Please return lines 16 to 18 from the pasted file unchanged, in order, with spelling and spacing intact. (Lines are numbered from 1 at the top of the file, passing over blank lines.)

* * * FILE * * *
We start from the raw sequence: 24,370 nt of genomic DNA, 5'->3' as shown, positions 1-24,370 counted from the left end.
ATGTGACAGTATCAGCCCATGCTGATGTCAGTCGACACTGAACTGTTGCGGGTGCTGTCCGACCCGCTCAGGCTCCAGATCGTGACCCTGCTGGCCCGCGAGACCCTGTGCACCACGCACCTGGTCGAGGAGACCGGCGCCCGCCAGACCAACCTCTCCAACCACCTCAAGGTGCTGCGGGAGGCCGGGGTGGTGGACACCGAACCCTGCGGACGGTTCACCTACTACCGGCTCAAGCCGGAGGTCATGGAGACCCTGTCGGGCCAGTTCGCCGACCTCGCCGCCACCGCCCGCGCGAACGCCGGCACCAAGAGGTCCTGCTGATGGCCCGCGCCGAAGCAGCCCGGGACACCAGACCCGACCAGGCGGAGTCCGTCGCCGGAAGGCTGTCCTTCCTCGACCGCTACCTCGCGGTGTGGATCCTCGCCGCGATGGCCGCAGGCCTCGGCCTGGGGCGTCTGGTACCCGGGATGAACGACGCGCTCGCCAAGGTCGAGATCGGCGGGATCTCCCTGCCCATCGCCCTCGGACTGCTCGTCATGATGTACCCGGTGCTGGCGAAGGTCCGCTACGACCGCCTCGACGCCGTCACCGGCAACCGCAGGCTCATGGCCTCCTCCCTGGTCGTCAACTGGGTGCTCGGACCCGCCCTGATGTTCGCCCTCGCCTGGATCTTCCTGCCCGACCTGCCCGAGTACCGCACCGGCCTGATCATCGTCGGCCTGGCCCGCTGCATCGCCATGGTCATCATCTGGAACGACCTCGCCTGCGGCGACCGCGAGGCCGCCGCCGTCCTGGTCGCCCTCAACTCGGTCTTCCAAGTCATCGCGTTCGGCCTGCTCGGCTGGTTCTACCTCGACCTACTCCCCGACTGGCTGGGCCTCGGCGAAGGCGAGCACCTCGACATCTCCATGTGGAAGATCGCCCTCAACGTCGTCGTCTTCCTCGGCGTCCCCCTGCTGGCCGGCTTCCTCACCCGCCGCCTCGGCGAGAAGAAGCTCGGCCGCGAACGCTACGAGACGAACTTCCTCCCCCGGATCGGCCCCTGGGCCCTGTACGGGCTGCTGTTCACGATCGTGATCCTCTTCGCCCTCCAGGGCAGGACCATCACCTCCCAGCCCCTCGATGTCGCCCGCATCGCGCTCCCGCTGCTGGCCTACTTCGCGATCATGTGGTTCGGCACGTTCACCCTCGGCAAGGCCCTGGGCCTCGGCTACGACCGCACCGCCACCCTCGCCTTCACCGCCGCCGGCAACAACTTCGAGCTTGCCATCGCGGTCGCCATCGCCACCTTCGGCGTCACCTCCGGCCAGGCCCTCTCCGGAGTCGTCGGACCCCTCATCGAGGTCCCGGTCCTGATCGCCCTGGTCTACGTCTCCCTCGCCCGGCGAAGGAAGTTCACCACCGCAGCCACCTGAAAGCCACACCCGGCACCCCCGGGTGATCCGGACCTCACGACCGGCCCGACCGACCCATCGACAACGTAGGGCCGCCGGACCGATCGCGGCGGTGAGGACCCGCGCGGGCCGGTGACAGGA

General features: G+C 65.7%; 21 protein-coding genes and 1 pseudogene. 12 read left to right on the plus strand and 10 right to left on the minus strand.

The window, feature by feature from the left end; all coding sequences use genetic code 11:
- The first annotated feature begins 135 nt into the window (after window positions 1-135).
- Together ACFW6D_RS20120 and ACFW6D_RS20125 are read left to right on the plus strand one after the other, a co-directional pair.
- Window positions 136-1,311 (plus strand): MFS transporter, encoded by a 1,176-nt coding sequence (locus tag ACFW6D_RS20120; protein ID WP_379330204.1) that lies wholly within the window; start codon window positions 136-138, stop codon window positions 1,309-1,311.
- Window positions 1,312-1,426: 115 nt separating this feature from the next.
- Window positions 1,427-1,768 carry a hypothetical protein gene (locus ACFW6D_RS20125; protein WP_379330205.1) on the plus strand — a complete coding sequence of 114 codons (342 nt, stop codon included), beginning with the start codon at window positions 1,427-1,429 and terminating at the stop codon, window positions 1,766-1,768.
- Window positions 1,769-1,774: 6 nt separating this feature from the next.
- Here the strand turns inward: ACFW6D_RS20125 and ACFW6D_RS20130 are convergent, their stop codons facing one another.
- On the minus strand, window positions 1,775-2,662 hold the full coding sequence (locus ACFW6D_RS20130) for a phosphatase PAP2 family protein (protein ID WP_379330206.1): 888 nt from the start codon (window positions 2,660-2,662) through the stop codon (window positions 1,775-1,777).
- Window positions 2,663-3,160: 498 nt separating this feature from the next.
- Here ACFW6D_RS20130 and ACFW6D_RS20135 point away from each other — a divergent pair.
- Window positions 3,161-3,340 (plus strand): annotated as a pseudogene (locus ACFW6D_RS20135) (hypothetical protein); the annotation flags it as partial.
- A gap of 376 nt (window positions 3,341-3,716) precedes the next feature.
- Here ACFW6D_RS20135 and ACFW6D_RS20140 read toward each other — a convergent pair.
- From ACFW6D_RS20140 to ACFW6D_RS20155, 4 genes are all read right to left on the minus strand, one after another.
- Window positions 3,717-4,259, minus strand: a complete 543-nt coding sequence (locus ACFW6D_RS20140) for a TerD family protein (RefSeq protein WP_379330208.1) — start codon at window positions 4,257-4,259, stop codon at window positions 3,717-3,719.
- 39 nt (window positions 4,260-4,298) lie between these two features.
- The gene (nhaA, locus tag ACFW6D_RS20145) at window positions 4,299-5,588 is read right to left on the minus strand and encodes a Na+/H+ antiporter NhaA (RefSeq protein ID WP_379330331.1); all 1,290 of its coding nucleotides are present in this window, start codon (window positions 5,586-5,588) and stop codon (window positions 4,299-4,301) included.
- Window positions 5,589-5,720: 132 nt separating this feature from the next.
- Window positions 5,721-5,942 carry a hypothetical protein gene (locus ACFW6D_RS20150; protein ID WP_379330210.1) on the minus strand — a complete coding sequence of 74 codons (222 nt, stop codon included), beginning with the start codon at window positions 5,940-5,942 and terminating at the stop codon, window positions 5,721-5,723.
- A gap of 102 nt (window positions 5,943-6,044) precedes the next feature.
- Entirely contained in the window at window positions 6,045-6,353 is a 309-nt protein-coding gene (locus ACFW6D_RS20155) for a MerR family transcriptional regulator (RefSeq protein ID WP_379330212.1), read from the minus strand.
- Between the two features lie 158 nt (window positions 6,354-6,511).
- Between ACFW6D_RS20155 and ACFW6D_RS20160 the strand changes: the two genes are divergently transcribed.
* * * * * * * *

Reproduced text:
- A gap of 376 nt (window positions 3,341-3,716) precedes the next feature.
- Here ACFW6D_RS20135 and ACFW6D_RS20140 read toward each other — a convergent pair.
- From ACFW6D_RS20140 to ACFW6D_RS20155, 4 genes are all read right to left on the minus strand, one after another.